Background: Children and young adults were initially reported as largely spared from severe complications of SARS-CoV-2 infection, but the impact to this population has been significant. Methods: This observational retrospective cohort study includes 420 symptomatic children and young adults with lab confirmed SARS-CoV-2 infection treated between March 15 and June 16, 2020 at Children's National Hospital in Washington DC. We identified and compared cohorts of non-hospitalized (N=324) and hospitalized (N=96) patients, including non-critically ill (N=64) and critically ill hospitalized (N=32) patients. Clinical and demographic data were extracted from medical records Results: Of 420 SARS-CoV-2-infected symptomatic patients, 23% required hospitalization, of which 67% were non-critically ill and 33% were critically ill. All age groups were represented in the symptomatic cohort, with a median age of 8.6 years. Patients > 15 years of age represented 44% of critical care admissions. Males and females were equally represented in all cohorts. Underlying medical conditions were present in 36%, but more common in hospitalized (59 %) and critically ill (66 %) patients. The most frequent underlying diagnosis overall was asthma (16 %), but also included neurologic (6 %), diabetes (3 %), obesity (3 %), cardiac (3 %), hematologic (3 %) and oncologic (1 %) conditions. The majority (66 %) of SARSCoV- 2 infected patients presented with respiratory symptoms with or without fever. Other symptoms were also present, including diarrhea/vomiting (21 %), myalgia (11 %), chest pain (8 %) and loss of sense of smell or taste (7%). Hospitalized patients required varying levels of respiratory support, including mechanical ventilation, BiPAP, RAM cannula and HFNC. Additional presentations included diabetic hyperglycemia, sickle cell vaso-occlusive crisis, vascular complications, and multisystem inflammation. Treatment included remdesivir, convalescent plasma, tocilizumab and other therapies. Conclusion: Although children/young adults have been less affected than elderly adults, the impact of SARS-CoV2 on this population has been significant in Washington DC and informs other regions anticipating their surge.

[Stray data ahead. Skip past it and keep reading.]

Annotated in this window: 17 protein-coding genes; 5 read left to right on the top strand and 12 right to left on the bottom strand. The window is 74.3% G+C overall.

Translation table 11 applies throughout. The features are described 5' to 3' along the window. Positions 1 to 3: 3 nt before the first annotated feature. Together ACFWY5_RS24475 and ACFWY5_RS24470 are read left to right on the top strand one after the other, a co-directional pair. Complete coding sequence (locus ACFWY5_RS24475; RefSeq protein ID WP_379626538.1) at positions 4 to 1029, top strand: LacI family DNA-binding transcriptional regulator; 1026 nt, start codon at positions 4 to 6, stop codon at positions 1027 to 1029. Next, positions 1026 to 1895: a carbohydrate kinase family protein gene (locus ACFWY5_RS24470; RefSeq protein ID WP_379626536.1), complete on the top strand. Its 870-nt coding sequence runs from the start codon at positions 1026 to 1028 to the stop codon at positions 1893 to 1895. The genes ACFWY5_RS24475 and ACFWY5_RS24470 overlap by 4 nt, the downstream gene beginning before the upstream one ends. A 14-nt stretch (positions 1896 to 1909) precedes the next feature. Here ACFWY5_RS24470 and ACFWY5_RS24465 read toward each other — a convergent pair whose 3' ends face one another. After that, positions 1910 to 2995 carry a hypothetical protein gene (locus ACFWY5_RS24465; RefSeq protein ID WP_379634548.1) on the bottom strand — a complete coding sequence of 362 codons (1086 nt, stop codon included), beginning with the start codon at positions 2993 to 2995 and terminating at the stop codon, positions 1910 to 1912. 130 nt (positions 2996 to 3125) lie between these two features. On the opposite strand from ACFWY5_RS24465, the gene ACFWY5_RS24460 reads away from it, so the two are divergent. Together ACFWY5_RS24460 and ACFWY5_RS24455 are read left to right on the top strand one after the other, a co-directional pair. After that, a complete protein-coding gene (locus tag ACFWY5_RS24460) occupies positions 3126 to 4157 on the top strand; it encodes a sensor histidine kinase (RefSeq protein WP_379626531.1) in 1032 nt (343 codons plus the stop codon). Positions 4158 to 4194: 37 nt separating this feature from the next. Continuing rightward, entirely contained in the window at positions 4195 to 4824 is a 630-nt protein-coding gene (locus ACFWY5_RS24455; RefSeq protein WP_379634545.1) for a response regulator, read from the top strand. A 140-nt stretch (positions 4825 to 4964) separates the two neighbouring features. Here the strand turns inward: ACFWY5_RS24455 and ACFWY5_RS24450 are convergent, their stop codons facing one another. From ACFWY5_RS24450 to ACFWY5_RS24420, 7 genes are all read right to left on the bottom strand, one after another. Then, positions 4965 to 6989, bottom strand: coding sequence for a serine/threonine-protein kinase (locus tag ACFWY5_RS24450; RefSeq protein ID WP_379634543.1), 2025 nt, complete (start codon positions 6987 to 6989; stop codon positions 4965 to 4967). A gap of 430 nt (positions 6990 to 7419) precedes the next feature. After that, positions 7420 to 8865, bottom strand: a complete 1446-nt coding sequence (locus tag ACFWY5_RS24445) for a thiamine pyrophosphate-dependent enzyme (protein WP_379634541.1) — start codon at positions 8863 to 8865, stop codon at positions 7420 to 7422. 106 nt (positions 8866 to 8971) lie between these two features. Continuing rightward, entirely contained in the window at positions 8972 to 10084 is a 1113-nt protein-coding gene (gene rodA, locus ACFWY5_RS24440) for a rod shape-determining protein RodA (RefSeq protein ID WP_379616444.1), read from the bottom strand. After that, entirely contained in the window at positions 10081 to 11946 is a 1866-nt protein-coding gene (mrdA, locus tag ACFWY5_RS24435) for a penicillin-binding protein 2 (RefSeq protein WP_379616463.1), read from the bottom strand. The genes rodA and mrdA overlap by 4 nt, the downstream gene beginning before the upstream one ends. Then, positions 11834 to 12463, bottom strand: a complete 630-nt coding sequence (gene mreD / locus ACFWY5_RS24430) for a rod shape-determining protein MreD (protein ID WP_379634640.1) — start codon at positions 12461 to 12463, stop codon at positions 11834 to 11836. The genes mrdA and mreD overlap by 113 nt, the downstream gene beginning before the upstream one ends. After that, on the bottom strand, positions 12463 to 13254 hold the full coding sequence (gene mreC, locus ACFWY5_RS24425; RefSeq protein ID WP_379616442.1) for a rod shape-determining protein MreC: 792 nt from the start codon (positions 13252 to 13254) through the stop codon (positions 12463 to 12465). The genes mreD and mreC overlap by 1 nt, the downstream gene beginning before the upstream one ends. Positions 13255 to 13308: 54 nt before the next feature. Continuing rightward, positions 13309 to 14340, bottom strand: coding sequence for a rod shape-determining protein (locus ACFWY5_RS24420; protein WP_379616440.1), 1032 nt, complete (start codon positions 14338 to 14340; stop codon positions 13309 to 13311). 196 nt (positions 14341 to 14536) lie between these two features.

11.
Open Forum Infectious Diseases ; 7(SUPPL 1):S338, 2020.
Article in English | EMBASE | ID: covidwho-1185903

ABSTRACT

Background: Background: Multi-system Inflammatory Syndrome of Children (MIS-C) has recently emerged internationally as a serious inflammatory complication of SARS-CoV-2 infection with significant morbidity for the pediatric population. Methods: This observational retrospective cohort study includes 33 children meeting CDC criteria for MIS-C treated between March 15 and June 17, 2020 at Children's National Hospital in Washington DC. Clinical and demographic data were extracted from medical records and are summarized. Results: Of 33 hospitalized MIS-C patients, 42% were critically ill, and 58% were non-critically ill. The median age was 8.9 years (0.7-18.7 years). More males (58 %) than females (43 %) were represented in the MIS-C cohort. The majority (75%) of children had no underlying medical condition. Criteria for incomplete or complete Kawasaki Disease (KD) were present in 39% of patients, while an additional 9% had some features of KD. However the remaining 52% of MIS-C patients presented with other sub-phenotypes including prominent severe abdominal pain and/or nonspecific multiorgan dysfunction. 30% presented with shock requiring volume and/or inotropic support. SARS-CoV-2 antibodies were present in 61% of patients. Virus was detectable by PCR in 36% of patients. At the time of initial evaluation, 39% (13/33) of children had identified cardiac abnormalities including myocardial dysfunction (5/33;15%), coronary ectasia (4/33;12%), coronary aneurysm (3/33;9%), or pericardial effusion 5/33;15%) either alone or in combination. Cytokine profiling identified elevation of several cytokines in this cohort, including IL-6. Treatment has included intravenous immunoglobulin, aspirin, anakinra and other immunomodulatory therapies, with overall rapid response to therapy. No deaths have occurred. Conclusion: The emergence of MIS-C late in the surge of SARS-CoV-2 circulation in the Washington DC metropolitan region has added to the already significant burden of hospitalized and critically ill children in our region. A significant percentage of these children present with cardiac dysfunction and abnormalities, whether or not with KD features at presentation. Detailed characterization of immune responses and long term outcome of these patients is a priority.